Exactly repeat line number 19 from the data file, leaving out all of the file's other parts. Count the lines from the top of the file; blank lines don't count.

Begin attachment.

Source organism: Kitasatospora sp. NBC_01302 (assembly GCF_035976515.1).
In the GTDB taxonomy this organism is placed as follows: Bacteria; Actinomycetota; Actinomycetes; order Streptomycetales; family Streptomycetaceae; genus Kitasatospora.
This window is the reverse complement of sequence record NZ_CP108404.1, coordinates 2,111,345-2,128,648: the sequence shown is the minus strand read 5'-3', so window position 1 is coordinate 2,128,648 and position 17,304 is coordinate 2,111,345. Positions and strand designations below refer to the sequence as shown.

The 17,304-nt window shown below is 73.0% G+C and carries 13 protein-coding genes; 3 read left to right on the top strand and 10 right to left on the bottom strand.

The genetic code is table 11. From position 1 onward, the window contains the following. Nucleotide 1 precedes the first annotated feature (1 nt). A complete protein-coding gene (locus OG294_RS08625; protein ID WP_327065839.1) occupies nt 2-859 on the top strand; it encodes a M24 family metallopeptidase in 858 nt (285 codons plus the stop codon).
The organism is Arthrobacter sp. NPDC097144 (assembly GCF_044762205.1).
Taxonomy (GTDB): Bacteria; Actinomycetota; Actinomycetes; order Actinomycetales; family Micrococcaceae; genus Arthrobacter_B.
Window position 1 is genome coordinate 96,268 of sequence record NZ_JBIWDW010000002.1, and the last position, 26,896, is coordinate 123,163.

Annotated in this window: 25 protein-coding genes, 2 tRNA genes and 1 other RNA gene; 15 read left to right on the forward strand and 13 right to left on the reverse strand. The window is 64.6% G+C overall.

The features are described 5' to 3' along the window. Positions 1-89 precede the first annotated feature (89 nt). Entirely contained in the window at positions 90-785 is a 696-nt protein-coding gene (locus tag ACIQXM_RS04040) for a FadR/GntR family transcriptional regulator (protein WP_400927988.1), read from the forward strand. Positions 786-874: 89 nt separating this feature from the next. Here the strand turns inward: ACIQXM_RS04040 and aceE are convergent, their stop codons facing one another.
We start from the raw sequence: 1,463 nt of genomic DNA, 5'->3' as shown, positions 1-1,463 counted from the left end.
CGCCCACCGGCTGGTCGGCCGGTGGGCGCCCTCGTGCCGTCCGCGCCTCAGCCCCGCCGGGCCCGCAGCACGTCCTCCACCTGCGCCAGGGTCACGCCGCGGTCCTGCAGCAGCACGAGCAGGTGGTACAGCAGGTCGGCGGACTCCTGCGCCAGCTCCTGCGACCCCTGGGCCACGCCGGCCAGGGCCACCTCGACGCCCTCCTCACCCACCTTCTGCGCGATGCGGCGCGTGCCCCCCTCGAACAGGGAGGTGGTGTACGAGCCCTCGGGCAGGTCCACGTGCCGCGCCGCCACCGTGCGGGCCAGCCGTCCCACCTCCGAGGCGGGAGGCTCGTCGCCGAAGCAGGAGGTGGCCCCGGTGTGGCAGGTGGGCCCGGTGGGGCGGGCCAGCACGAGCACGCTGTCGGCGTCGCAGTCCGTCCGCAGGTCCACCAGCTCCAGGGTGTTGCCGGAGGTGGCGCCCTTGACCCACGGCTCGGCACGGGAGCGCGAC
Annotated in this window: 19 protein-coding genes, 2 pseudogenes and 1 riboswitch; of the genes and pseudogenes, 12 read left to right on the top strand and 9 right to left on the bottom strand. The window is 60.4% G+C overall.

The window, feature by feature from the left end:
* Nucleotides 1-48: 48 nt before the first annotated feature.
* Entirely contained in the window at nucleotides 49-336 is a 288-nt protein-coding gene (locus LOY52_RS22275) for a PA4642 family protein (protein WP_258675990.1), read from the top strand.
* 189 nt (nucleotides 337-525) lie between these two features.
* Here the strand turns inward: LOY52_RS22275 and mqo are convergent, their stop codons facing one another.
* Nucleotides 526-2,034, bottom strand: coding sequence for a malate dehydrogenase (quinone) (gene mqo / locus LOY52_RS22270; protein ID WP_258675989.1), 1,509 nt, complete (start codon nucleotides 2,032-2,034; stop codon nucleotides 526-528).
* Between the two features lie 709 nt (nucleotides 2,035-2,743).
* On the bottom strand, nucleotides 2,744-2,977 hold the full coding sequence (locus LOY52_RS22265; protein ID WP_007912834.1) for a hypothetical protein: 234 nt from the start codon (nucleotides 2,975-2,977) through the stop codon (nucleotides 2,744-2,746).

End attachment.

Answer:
* Nucleotides 526-2,034, bottom strand: coding sequence for a malate dehydrogenase (quinone) (gene mqo / locus LOY52_RS22270; protein ID WP_258675989.1), 1,509 nt, complete (start codon nucleotides 2,032-2,034; stop codon nucleotides 526-528).